ALEXANDRIA, Va. — Darcie Fregoe, a sixth-grade Earth science and social studies teacher at Madison Elementary School in Massena, New York, has been named the 2021 recipient of the Edward C. Roy Jr. Award for Excellence in K-8 Earth Science Teaching.
Fregoe earned a bachelor's degrees in education from State University of New York (SUNY) at Plattsburgh, a master's degree in education from SUNY Potsdam, and a NASA Endeavor Science Teacher Certificate Project Fellowship at Columbia Teacher's College. In her 31 years as an educator, Fregoe has received recognitions including the National Wildlife Federation's Eco-Schools Green Flag Award, a FIRST Scholarship to FIRST/U.S. Air Force Academy Leadership Training, an Alcoa Foundation Award to Keystone Science Institute, and New York State Educator of the Week.
Fregoe has spent the past two decades teaching sixth-grade Earth science, focusing on topics underscored by the New York State Middle Level Science Learning Standards such as Earth's systems, history, weather and climate, human impacts, and space. Drawing on technology and emphasizing project-based and problem-based learning, she makes cross-curricular connections with what students are learning in mathematics, English language arts, and history. In addition to serving on numerous committees, coaching and advising students, and mentoring fellow educators, she has published research on reflective journaling in the science classroom.
"Darcie Fregoe is the sort of Earth science educator that every young person should have," said Sharon Tahirkheli, Interim Executive Director of the American Geosciences Institute. "Noted for the passion and excitement she brings to instruction, she leads her students in hands-on investigations and projects in their school, local community, and the wider world, engaging their curiosity and varied talents."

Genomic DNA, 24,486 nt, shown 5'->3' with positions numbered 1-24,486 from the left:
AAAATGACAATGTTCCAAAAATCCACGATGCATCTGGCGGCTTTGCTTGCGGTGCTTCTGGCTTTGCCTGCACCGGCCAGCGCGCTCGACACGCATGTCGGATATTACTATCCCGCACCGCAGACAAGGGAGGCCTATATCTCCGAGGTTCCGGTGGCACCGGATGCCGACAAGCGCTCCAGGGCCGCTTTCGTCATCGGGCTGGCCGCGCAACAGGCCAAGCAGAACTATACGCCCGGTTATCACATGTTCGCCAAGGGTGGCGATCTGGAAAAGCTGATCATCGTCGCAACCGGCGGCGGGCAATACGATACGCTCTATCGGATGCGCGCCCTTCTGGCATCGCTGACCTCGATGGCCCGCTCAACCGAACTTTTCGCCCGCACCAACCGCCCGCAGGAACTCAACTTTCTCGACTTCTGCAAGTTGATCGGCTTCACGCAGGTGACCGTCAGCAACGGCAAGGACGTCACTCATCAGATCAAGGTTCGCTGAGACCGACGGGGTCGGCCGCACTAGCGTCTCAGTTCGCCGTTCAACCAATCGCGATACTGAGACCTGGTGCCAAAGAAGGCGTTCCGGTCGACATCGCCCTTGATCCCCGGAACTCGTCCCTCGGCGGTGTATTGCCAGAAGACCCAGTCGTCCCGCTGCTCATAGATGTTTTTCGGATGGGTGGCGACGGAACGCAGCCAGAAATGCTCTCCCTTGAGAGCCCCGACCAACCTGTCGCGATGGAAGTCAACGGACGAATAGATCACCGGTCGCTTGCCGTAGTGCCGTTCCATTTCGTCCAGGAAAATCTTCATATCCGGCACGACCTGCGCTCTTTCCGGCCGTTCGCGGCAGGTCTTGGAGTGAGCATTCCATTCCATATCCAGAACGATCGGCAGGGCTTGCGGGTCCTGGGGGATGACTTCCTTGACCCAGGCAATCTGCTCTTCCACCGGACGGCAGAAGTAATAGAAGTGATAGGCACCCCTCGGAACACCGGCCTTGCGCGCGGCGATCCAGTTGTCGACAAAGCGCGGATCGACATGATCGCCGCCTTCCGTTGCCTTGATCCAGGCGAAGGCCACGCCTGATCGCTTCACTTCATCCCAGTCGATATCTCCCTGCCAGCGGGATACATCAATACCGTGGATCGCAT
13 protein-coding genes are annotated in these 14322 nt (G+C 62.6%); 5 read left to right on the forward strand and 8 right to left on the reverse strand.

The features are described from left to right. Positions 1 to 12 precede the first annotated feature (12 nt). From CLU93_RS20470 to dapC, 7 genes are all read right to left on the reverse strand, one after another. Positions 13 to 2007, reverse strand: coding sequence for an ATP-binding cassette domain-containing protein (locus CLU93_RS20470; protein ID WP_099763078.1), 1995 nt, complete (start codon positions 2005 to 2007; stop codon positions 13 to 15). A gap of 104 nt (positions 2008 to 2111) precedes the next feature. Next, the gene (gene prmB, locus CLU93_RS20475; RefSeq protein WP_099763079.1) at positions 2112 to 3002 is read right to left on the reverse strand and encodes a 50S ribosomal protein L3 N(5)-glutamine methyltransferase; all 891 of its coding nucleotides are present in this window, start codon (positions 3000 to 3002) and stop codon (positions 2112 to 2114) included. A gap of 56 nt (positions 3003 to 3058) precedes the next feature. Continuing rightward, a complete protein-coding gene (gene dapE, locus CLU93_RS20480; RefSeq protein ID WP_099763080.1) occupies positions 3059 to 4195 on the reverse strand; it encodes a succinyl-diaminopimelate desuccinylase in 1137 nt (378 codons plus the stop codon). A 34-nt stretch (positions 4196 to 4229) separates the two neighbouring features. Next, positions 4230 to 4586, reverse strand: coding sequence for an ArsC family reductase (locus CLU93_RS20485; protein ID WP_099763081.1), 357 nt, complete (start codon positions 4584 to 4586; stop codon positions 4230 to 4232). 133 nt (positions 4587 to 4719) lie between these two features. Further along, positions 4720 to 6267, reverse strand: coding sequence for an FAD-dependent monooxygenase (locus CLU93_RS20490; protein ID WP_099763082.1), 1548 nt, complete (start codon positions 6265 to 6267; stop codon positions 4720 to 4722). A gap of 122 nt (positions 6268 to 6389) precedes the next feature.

Fregoe will receive the award in April at the National Earth Science Teachers Association (NESTA) Friends of Earth Science Reception during the 2021 National Science Teaching Association Conference. This year's finalists were Caroline Little of Visitation School in Mendota Heights, Minnesota, and Martha McLeod of Fulton Learning Center in Rockport, Texas.
Given annually, AGI's Edward C. Roy Jr. Award recognizes one classroom teacher from kindergarten to eighth grade for leadership and innovation in Earth science education. The award is named in honor of Dr. Edward C. Roy Jr., who was a strong and dedicated supporter of Earth science education. To learn more, please see www.americangeosciences.org/education/awards/roy.
The American Geosciences Institute (AGI), a federation of scientific and professional associations representing over a quarter-million geoscientists, is a nonprofit 501(c)(3) organization dedicated to serving the geoscience community and addressing the needs of society. AGI headquarters are in Alexandria, Virginia.
Geoff Camphire, Communications